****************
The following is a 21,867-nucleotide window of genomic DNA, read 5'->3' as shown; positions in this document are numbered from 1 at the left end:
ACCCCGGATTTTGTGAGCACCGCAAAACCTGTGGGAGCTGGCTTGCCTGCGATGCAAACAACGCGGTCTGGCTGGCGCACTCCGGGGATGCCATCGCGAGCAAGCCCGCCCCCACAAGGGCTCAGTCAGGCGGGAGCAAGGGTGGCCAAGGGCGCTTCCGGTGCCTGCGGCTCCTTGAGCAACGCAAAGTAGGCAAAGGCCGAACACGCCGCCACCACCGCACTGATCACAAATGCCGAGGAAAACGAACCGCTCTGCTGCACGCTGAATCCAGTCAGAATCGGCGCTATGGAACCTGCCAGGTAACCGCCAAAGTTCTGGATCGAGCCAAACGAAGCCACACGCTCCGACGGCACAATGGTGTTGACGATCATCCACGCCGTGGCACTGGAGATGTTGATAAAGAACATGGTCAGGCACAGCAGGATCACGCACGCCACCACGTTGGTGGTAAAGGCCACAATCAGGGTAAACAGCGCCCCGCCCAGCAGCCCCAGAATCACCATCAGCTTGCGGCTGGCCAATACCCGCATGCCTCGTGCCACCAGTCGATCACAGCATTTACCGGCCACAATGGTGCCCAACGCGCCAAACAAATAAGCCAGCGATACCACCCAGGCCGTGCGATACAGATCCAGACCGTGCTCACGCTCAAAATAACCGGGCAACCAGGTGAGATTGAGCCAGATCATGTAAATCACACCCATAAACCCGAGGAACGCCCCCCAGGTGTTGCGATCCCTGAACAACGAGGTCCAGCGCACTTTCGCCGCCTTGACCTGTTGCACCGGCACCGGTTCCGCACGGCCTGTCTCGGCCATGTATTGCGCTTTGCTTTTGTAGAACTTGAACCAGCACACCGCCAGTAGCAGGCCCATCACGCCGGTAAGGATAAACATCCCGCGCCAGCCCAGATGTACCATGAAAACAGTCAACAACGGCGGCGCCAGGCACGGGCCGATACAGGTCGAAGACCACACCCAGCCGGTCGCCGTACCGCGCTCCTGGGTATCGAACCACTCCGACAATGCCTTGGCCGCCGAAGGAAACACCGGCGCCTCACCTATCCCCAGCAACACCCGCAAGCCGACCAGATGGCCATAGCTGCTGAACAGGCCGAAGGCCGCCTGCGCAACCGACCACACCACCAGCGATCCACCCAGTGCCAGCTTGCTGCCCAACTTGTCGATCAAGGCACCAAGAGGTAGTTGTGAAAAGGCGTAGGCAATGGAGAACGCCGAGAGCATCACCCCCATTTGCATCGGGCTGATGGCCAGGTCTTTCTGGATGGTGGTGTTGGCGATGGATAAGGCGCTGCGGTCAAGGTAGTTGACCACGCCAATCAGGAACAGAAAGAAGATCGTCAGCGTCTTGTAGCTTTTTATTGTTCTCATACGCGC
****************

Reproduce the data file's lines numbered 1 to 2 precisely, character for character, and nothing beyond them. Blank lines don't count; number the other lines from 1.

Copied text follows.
The following is a 21,867-nucleotide window of genomic DNA, read 5'->3' as shown; positions in this document are numbered from 1 at the left end:
ACCCCGGATTTTGTGAGCACCGCAAAACCTGTGGGAGCTGGCTTGCCTGCGATGCAAACAACGCGGTCTGGCTGGCGCACTCCGGGGATGCCATCGCGAGCAAGCCCGCCCCCACAAGGGCTCAGTCAGGCGGGAGCAAGGGTGGCCAAGGGCGCTTCCGGTGCCTGCGGCTCCTTGAGCAACGCAAAGTAGGCAAAGGCCGAACACGCCGCCACCACCGCACTGATCACAAATGCCGAGGAAAACGAACCGCTCTGCTGCACGCTGAATCCAGTCAGAATCGGCGCTATGGAACCTGCCAGGTAACCGCCAAAGTTCTGGATCGAGCCAAACGAAGCCACACGCTCCGACGGCACAATGGTGTTGACGATCATCCACGCCGTGGCACTGGAGATGTTGATAAAGAACATGGTCAGGCACAGCAGGATCACGCACGCCACCACGTTGGTGGTAAAGGCCACAATCAGGGTAAACAGCGCCCCGCCCAGCAGCCCCAGAATCACCATCAGCTTGCGGCTGGCCAATACCCGCATGCCTCGTGCCACCAGTCGATCACAGCATTTACCGGCCACAATGGTGCCCAACGCGCCAAACAAATAAGCCAGCGATACCACCCAGGCCGTGCGATACAGATCCAGACCGTGCTCACGCTCAAAATAACCGGGCAACCAGGTGAGATTGAGCCAGATCATGTAAATCACACCCATAAACCCGAGGAACGCCCCCCAGGTGTTGCGATCCCTGAACAACGAGGTCCAGCGCACTTTCGCCGCCTTGACCTGTTGCACCGGCACCGGTTCCGCACGGCCTGTCTCGGCCATGTATTGCGCTTTGCTTTTGTAGAACTTGAACCAGCACACCGCCAGTAGCAGGCCCATCACGCCGGTAAGGATAAACATCCCGCGCCAGCCCAGATGTACCATGAAAACAGTCAACAACGGCGGCGCCAGGCACGGGCCGATACAGGTCGAAGACCACACCCAGCCGGTCGCCGTACCGCGCTCCTGGGTATCGAACCACTCCGACAATGCCTTGGCCGCCGAAGGAAACACCGGCGCCTCACCTATCCCCAGCAACACCCGCAAGCCGACCAGATGGCCATAGCTGCTGAACAGGCCGAAGGCCGCCTGCGCAACCGACCACACCACCAGCGATCCACCCAGTGCCAGCTTGCTGCCCAACTTGTCGATCAAGGCACCAAGAGGTAGTTGTGAAAAGGCGTAGGCAATGGAGAACGCCGAGAGCATCACCCCCATTTGCATCGGGCTGATGGCCAGGTCTTTCTGGATGGTGGTGTTGGCGATGGATAAGGCGCTGCGGTCAAGGTAGTTGACCACGCCAATCAGGAACAGAAAGAAGATCGTCAGCGTCTTGTAGCTTTTTATTGTTCTCATACGCGC